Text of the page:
- Area: Science
- Program: GeoScience
- Type of Writing: Annotated Bibliography
- Course Level: 1000
- English Speaking Nativeness: Native
- Year: 2018
- Paper ID: S.G.A.B.1.N.2.1
City of Rocks Annotated Bibliography
Miller, David. M., & Armstrong, Richard. L., & Bedford, David. R., & Davis, Marsha. (2008). Geologic Map and Digital Data Base of the Almo Quadrangle and City of Rocks National Reserve, Cassia County, Idaho. USGS. Retrieved from USGS database.
This is a geological map that states what the geology and terrain of the area is like in City of Rocks, Idaho. It lists the layers of the rock’s history in order, and the types of rocks that are found in the area. It mostly consists of granite and granite gneiss. It shows that there are a lot of alluvial fan deposits and landslides that occur. I will use the information about the types of rocks and the layers of rocks to learn more about and better understand the history of the park and the geological features.
Thornberry, Ehrlich. T. 2010. City of Rocks National Reserve: geologic resources inventory report. Natural Resource Report NPS/NRPC/GRD/NRR—2010/191. National Park Service, Ft. Collins, Colorado, Retrieved from City of Rocks National Reserve Geologic Resources Inventory Report.
This is a report about the City of Rocks from the City of Rocks National Reserve Geologic Resources Inventory Report. It discusses geologic issues, features and processes, map properties, and geologic history. The park is made of molten and metamorphosed rock, the oldest are more than 2.5 billion years old. This rock sits against the Almo pluton. These have been weathered to form how the City of Rocks looks today. This report also explains how part of the California Trail led through the rock formation. There are roads, trails, and graffiti left from the passage. This report is very helpful and has a lot of information about weathering, rock formations, and history about the park.
Dorworth, Dick. (2015). The City Of Rocks, Sun Valley Magazine, 102-106
This is an article about the City of Rocks. It is about the cultural and tourist impact on the park. It states that there is evidence that people have been in the City of Rocks for 9.000 years. The Shoshone Bannock tribes used to live near it and the westward expansion also had an affect on the park’s geologic history. The granite pluton is some of the oldest exposed rock found on the Earth, it can date back to 2.5 billion years. I will use this to better understand the geological history of the park and the structural composition of the minerals and rocks found.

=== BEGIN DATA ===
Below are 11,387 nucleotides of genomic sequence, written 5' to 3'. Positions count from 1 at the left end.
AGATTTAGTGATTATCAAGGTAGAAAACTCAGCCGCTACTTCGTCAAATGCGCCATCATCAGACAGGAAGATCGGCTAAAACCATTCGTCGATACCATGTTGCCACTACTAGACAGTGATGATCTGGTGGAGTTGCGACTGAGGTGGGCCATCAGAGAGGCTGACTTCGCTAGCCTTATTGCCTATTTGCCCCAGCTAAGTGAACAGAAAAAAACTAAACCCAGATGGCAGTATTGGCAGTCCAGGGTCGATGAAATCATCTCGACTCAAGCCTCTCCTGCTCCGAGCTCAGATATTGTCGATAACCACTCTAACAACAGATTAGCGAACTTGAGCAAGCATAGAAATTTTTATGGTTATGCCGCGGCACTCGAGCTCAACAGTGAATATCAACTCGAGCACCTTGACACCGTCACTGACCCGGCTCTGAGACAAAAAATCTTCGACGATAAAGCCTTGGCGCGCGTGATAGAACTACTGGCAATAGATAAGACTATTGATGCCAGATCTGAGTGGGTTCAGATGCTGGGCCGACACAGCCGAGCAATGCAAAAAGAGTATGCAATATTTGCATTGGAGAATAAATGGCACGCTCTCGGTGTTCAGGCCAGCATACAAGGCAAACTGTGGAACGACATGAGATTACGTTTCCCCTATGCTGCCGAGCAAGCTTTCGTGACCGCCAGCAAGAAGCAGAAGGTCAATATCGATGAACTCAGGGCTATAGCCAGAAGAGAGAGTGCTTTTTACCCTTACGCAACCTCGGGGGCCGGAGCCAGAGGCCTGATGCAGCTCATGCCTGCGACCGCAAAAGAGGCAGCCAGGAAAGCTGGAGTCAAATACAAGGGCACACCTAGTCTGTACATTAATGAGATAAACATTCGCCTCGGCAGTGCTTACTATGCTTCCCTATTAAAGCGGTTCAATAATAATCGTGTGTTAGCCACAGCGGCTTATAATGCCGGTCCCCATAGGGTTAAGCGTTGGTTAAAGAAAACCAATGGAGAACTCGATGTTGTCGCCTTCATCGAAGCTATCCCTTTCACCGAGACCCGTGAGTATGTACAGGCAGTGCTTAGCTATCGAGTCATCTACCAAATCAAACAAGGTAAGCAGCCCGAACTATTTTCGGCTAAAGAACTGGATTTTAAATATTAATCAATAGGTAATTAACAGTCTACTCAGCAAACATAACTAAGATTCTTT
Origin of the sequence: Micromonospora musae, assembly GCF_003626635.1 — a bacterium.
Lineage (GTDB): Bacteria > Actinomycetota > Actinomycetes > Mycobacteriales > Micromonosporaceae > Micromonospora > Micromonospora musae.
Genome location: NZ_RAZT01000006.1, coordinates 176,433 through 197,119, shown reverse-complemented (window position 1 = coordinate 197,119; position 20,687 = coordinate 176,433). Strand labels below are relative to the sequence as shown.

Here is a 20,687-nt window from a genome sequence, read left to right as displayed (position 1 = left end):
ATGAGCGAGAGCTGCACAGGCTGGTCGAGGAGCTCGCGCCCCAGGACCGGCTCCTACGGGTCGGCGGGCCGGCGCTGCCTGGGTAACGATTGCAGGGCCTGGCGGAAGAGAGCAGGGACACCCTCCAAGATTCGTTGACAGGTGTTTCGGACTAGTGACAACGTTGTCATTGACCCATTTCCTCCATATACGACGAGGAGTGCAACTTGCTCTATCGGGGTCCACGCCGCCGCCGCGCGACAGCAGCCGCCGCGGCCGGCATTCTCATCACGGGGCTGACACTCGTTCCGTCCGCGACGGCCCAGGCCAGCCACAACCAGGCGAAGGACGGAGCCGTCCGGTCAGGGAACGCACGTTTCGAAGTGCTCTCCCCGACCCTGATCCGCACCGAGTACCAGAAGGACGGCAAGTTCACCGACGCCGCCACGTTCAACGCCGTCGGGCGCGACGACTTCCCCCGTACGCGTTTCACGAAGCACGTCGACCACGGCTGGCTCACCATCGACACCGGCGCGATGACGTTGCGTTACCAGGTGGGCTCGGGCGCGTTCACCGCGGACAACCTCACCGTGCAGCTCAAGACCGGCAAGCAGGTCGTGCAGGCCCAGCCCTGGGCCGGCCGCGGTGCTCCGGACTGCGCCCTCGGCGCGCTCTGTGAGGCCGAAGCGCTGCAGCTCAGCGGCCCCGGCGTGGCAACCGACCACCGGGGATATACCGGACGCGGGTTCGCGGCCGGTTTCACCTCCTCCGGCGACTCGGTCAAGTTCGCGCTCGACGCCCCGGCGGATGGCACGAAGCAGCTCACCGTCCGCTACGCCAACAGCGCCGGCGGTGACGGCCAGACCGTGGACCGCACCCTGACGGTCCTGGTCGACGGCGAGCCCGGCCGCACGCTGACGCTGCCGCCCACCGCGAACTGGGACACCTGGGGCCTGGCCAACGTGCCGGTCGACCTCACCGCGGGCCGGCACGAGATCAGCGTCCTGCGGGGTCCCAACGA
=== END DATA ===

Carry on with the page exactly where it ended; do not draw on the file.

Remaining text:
Morris, Lesley. R. (2008). Combing Environmental History and Soil Phytolith Analysis At The City Of Rocks National Reserve: Developing New Methods in Historical Ecology. Logan, Utah: ProQuest LLC.
This is a book about the environmental and geological history though soil phytolith analysis, and detailed research at the City of Rocks. There is information about fires and charcoal layers at the park. There is a lot of information of phytoliths and how they can show the history of the environment. There are phytolith layers listed and they explain the history of the park. There is also history about the Native American Tribes and European settlers and explorers and their impact on the geologic site.
Miller, David. M., Bedford, David. R. (1999). Pluton Intrusion Styles, Roof Subsidence and Stoping, and Timing of Extensional Shear Zones in the City of Rocks National Reserve, Albion Mountains, Southern Idaho. AAPG Datapages Archives. Retrieved February 25, 2018, from http://archives.datapages.com/data/uga/data/070/070001/11_ugs700011.htm
This is about the rock and geological formations at the City of Rocks. It describes the formation and intrusion of the Almo pluton. It is mostly composed of granite. There is stoping and roof subsidence located at the park. There is information about the timing of shear zones and what causes the plutons and rock to intrude from within the Earth. This information will be very helpful in understanding the Almo pluton and how the rocks formations were formed.
Keywords:Geology, science, national parks, Idaho